And my father once liked you for your lack of rind,
No cheese greater love for his food than mankind.


25 Jun 19 - 02:35 PM (#3997847)
Subject: RE: BS: Cheesey reminiscences!
From: WalkaboutsVerse

They say double Gloucester is twicest as nice,
They say double Gloucester there, I've said it twice,
Its nice in potatoes but nicest in mice.

...isn't that the one locals run/fall madly down a hill after, BB?


25 Jun 19 - 02:59 PM (#3997852)
Subject: RE: BS: Cheesey reminiscences!
From: beardedbruce

No idea- While I have been to Norway, spent the night in Germany, and 40 minutes in Denmark, I am the only one of my family to have never gotten to the UK.


25 Jun 19 - 03:04 PM (#3997853)
Subject: RE: BS: Cheesey reminiscences!
From: WalkaboutsVerse

It is indeed near Gloucester - wiki


25 Jun 19 - 04:13 PM (#3997859)
Subject: RE: BS: Cheesey reminiscences!
From: beardedbruce

Thank you for the link.


25 Jun 19 - 05:30 PM (#3997865)
Subject: RE: BS: Cheesey reminiscences!
From: Black belt caterpillar wrestler

I like a good Cheddar but they are hard to find. Most is just "cooking cheese" as my Lancashire mother-in-law called it.
I found Cheshire and Wesleydale when I went to uni and used to buy them instead of sweets.
Creamy Lancashire is my favourite, particularly the black wax "bombs".
I was looking forward to trying some French cheeses when we went to Brittany for the first time, what a disappointment!

Robin


25 Jun 19 - 06:08 PM (#3997867)
Subject: RE: BS: Cheesey reminiscences!
From: Steve Shaw

Well M&S sell Wookey Hole, Robin, £2.50 a lump. I don't think there's a better cheddar and I've tried a lot of the supposed elites. Now I don't usually speak up for mass-produced cheese, but Davidstow creamery (a fancy name for a cheese factory just up the road from me that looks like a Soviet gulag), which makes Cathedral City, turns out a very nice version of said cheese called Extra Mature. If you don't see those words on the wrapper, you haven't found it. It isn't half bad and it's brilliant for cheese on toast or to put in an omelette. Or just to eat.


26 Jun 19 - 04:05 PM (#3997944)
Subject: RE: BS: Cheesey reminiscences!
From: Mrrzy

All these years I have pronounced it Wendsleydale... Spell checker told me I was wrong.


27 Jun 19 - 06:07 PM (#3998100)
Subject: RE: BS: Cheesey reminiscences!
From: Black belt caterpillar wrestler

And now I notice that I can't spell it either!

Robin


27 Jun 19 - 06:40 PM (#3998109)
Subject: RE: BS: Cheesey reminiscences!
From: WalkaboutsVerse

A couple of the supermarkets here in England now have a "free from" range, and I find Tesco's vegan soft cheese very nice in a sandwich with lettuce, olives and tomato sauce. Coconut oil and soya replace milk. My poem "My Diet"


28 Jun 19 - 07:54 AM (#3998191)
Subject: RE: BS: Cheesey reminiscences!
From: Steve Shaw

I understand that M&S sell a three-year-old Cornish Cruncher that is highly regarded. I'll be in Hayle M&S in about half an hour so I shall avail myself of a hunk thereof. I'll let you know. By the way, it's scarily windy here today. Very useful for anyone who, whilst in company, can't stop the mselves from "cutting the cheese" (aka "floating an air biscuit" or "treading on a duck").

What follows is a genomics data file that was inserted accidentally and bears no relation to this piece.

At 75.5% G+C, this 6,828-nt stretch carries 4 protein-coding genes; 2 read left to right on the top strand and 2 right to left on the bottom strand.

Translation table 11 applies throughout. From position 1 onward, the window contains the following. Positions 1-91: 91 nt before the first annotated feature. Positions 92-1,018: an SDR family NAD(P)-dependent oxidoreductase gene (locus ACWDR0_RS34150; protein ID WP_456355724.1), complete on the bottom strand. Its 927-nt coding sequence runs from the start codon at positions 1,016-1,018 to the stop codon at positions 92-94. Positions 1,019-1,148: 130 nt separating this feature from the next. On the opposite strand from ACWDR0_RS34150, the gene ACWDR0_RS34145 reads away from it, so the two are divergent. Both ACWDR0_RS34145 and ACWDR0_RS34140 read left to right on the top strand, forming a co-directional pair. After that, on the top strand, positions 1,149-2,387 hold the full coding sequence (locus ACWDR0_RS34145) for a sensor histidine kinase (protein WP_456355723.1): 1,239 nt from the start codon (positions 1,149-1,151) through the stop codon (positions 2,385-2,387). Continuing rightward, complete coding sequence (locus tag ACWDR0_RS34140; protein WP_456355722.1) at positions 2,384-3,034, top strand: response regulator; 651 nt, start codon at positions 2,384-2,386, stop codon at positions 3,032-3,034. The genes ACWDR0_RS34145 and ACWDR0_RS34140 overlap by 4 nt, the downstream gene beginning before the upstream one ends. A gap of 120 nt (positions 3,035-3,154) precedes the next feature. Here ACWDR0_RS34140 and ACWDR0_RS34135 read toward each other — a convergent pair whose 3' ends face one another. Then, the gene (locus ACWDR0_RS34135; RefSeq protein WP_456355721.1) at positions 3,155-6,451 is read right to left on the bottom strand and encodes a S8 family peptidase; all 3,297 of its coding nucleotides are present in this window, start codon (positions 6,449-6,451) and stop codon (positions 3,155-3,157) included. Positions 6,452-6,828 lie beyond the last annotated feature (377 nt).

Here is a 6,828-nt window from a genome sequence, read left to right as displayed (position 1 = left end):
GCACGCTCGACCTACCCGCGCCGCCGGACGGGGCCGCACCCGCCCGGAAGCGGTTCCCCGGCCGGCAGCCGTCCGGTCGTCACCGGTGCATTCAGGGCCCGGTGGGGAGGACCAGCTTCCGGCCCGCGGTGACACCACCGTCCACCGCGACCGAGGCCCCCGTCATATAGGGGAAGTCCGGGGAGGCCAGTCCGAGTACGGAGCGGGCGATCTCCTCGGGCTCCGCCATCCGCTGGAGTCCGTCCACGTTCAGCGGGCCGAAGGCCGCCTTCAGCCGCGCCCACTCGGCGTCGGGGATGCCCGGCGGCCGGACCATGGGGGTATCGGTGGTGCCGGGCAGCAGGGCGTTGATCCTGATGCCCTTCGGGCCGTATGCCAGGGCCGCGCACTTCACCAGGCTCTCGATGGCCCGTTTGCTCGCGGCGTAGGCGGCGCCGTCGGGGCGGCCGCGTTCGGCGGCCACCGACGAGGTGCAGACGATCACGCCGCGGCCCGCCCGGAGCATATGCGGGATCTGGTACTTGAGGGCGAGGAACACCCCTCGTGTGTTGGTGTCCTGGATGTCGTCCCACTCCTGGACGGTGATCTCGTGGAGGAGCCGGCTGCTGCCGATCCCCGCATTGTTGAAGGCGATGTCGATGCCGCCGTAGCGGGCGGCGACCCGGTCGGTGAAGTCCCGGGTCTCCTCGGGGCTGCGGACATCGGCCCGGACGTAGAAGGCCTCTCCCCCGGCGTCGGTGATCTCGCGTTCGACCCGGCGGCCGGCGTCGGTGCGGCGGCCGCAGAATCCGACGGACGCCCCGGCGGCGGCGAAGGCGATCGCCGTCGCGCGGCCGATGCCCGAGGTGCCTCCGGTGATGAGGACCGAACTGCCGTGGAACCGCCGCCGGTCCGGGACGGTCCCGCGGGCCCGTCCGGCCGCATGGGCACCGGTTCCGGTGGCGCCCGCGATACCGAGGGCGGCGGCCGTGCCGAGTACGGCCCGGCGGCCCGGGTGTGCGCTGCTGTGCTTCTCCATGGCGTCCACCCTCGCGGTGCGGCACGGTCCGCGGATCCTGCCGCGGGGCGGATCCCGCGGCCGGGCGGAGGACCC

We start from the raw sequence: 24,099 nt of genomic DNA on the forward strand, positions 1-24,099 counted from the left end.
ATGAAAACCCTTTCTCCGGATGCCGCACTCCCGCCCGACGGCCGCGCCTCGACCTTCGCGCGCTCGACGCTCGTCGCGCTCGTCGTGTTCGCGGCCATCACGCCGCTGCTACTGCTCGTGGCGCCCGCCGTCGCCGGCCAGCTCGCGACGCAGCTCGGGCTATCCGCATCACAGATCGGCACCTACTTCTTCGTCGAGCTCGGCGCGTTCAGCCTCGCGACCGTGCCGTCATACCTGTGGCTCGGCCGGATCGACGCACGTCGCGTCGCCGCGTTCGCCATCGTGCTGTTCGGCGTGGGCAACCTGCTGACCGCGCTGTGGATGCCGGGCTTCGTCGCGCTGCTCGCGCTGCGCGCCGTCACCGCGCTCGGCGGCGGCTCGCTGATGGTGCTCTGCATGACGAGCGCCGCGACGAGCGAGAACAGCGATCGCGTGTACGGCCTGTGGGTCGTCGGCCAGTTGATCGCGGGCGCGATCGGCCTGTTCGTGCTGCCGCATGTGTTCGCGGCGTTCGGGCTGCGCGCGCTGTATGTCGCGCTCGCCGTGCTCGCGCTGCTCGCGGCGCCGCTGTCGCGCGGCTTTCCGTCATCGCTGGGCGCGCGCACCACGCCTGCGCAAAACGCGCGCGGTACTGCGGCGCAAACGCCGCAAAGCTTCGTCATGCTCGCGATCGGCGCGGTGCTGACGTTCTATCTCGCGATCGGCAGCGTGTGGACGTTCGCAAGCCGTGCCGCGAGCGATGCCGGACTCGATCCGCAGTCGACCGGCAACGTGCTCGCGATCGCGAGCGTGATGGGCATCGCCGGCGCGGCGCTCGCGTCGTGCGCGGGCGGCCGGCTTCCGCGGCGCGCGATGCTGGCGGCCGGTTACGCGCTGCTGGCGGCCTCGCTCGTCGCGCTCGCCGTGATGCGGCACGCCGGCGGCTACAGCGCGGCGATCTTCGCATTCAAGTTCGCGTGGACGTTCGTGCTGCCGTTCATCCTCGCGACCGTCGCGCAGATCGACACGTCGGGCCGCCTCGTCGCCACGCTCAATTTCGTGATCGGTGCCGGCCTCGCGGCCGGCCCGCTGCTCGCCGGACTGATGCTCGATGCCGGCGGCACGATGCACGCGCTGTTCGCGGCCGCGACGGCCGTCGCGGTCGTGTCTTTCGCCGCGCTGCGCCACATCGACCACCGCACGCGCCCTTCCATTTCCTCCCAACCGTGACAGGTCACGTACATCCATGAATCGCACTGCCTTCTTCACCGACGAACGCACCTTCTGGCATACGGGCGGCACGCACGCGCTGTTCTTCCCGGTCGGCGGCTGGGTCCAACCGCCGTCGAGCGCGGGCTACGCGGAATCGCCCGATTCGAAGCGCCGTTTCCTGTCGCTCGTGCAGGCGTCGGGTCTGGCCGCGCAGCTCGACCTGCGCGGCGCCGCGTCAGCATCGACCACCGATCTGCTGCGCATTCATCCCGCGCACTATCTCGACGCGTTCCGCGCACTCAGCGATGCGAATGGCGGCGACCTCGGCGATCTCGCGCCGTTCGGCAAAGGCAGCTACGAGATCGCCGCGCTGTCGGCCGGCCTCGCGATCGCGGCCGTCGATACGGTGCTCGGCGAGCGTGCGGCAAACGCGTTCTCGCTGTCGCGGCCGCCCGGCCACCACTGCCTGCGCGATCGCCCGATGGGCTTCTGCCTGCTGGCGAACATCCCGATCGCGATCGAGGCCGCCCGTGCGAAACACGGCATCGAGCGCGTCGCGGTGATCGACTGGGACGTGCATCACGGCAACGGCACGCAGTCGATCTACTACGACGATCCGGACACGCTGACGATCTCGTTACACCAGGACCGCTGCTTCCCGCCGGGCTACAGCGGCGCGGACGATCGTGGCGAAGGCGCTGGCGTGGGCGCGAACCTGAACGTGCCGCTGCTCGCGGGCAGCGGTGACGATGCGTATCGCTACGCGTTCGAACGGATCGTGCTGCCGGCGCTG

29 Jun 19 - 06:14 AM (#3998330)
Subject: RE: BS: Cheesey reminiscences!
From: Mr Red

...isn't that the one locals run/fall madly down a hill after, BB?

Yest but be only one, which would make it a single Gloucester.


30 Jun 19 - 11:39 AM (#3998539)
Subject: RE: BS: Cheesey reminiscences!
From: CupOfTea

Spotted this thread just after last night's delightful dinner held in friends' lovely garden. My part of the feast included a cheese tray with a selection from the best cheese shop in tge West Side market. The hosts are very fond of cheese, have made cheese & sampled widely on travels to France & Ireland. I had to have Sage Darby because of Les Barker (having previously gone for some Doublr Glouster for the same reason, which pleased Judy Cook considerably), some "4-year Chedder" frim Quebec, a sheep milk chese from Italy, Ossau, another I think from Italy- Ubriaco, that had a crust of wine must that was WONDERFUL. At that point I'd maxed out my budget.

I've been surprised to find some very good cheeses at ALDI's. When I heard they were part of Trader Joes (or vice -versa) it explained the gift packs of interesting cheeses that included cranberry Wenslydale. Irish cheeses show up often, as well.

Leftover cheese for noshing on between dances today. A nice thing for a summer Sunday.

Joanne in Cleveland


30 Jun 19 - 12:22 PM (#3998549)
Subject: RE: BS: Cheesey reminiscences!
From: David Carter (UK)

ALDI in the UK have very passable Roquefort, Brie de Meaux, aged Gouda, Manchego, Gorgonzola, Fetta. To do much better you would have to order direct from continental suppliers. Tesco have a wider range at higher prices, Sainsbury not so much.


01 Jul 19 - 06:20 AM (#3998656)
Subject: RE: BS: Cheesey reminiscences!
From: Raggytash

I'd skip the Cranberry in Wensleydale Joanne it's bloody awful.

I am not a fan of adding anything to cheese, especially fruit. I can just about except chives in Double Gloucester at a push.

If you visit the Wensleydale Creamery in Hawes it's a joke. There's cheese with cranberries, apricot, ginger, mango, pineapple, spice, caramelised onions, balsamic onions, gin, beer and garlic (ugh).

I think there are other that are "seasonal" all spoiling what is basically a decent cheese.


01 Jul 19 - 07:11 AM (#3998667)
Subject: RE: BS: Cheesey reminiscences!
From: Steve Shaw

I heartily concur with that. I will not countenance cheese with added fruit. I understand that only cheese that is likely to turn out to be disappointing is treated in this way. So you're buying inferior cheese whose poor quality is masked by fruity bits. No thanks!


01 Jul 19 - 07:14 PM (#3998771)
Subject: RE: BS: Cheesey reminiscences!
From: Steve Shaw

I promised I'd be back with my thoughts on the much-vaunted three-year-old Cornish Cruncher from M&S. To be clear, it's the stuff in a gold wrapper, not the stuff in a black wrapper. It's £5.25 per hunk, but, to be fair, it's not a bad sized hunk. Still quite dear.